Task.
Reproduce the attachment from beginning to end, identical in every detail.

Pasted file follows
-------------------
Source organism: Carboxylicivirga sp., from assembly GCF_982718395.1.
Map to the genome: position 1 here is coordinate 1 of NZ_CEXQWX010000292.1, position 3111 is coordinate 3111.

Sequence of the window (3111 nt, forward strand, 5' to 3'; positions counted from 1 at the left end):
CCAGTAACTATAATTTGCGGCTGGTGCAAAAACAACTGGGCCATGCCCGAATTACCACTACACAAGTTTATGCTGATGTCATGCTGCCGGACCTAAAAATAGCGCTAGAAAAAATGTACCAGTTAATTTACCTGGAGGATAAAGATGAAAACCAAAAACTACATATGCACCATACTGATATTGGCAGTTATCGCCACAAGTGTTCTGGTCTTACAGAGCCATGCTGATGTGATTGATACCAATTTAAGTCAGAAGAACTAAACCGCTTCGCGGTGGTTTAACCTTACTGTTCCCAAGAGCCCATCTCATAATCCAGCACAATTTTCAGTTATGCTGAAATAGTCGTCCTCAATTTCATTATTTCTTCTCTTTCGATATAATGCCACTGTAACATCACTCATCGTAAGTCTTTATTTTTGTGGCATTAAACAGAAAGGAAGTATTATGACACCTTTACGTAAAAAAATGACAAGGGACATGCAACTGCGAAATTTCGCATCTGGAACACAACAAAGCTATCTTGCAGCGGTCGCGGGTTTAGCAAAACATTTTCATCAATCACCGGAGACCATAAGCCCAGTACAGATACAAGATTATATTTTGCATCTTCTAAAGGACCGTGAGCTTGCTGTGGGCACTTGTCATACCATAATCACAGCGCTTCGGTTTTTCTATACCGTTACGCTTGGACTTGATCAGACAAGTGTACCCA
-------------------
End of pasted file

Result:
Source organism: Carboxylicivirga sp., from assembly GCF_982718395.1.
Map to the genome: position 1 here is coordinate 1 of NZ_CEXQWX010000292.1, position 3111 is coordinate 3111.

Sequence of the window (3111 nt, forward strand, 5' to 3'; positions counted from 1 at the left end):
CCAGTAACTATAATTTGCGGCTGGTGCAAAAACAACTGGGCCATGCCCGAATTACCACTACACAAGTTTATGCTGATGTCATGCTGCCGGACCTAAAAATAGCGCTAGAAAAAATGTACCAGTTAATTTACCTGGAGGATAAAGATGAAAACCAAAAACTACATATGCACCATACTGATATTGGCAGTTATCGCCACAAGTGTTCTGGTCTTACAGAGCCATGCTGATGTGATTGATACCAATTTAAGTCAGAAGAACTAAACCGCTTCGCGGTGGTTTAACCTTACTGTTCCCAAGAGCCCATCTCATAATCCAGCACAATTTTCAGTTATGCTGAAATAGTCGTCCTCAATTTCATTATTTCTTCTCTTTCGATATAATGCCACTGTAACATCACTCATCGTAAGTCTTTATTTTTGTGGCATTAAACAGAAAGGAAGTATTATGACACCTTTACGTAAAAAAATGACAAGGGACATGCAACTGCGAAATTTCGCATCTGGAACACAACAAAGCTATCTTGCAGCGGTCGCGGGTTTAGCAAAACATTTTCATCAATCACCGGAGACCATAAGCCCAGTACAGATACAAGATTATATTTTGCATCTTCTAAAGGACCGTGAGCTTGCTGTGGGCACTTGTCATACCATAATCACAGCGCTTCGGTTTTTCTATACCGTTACGCTTGGACTTGATCAGACAAGTGTACCCA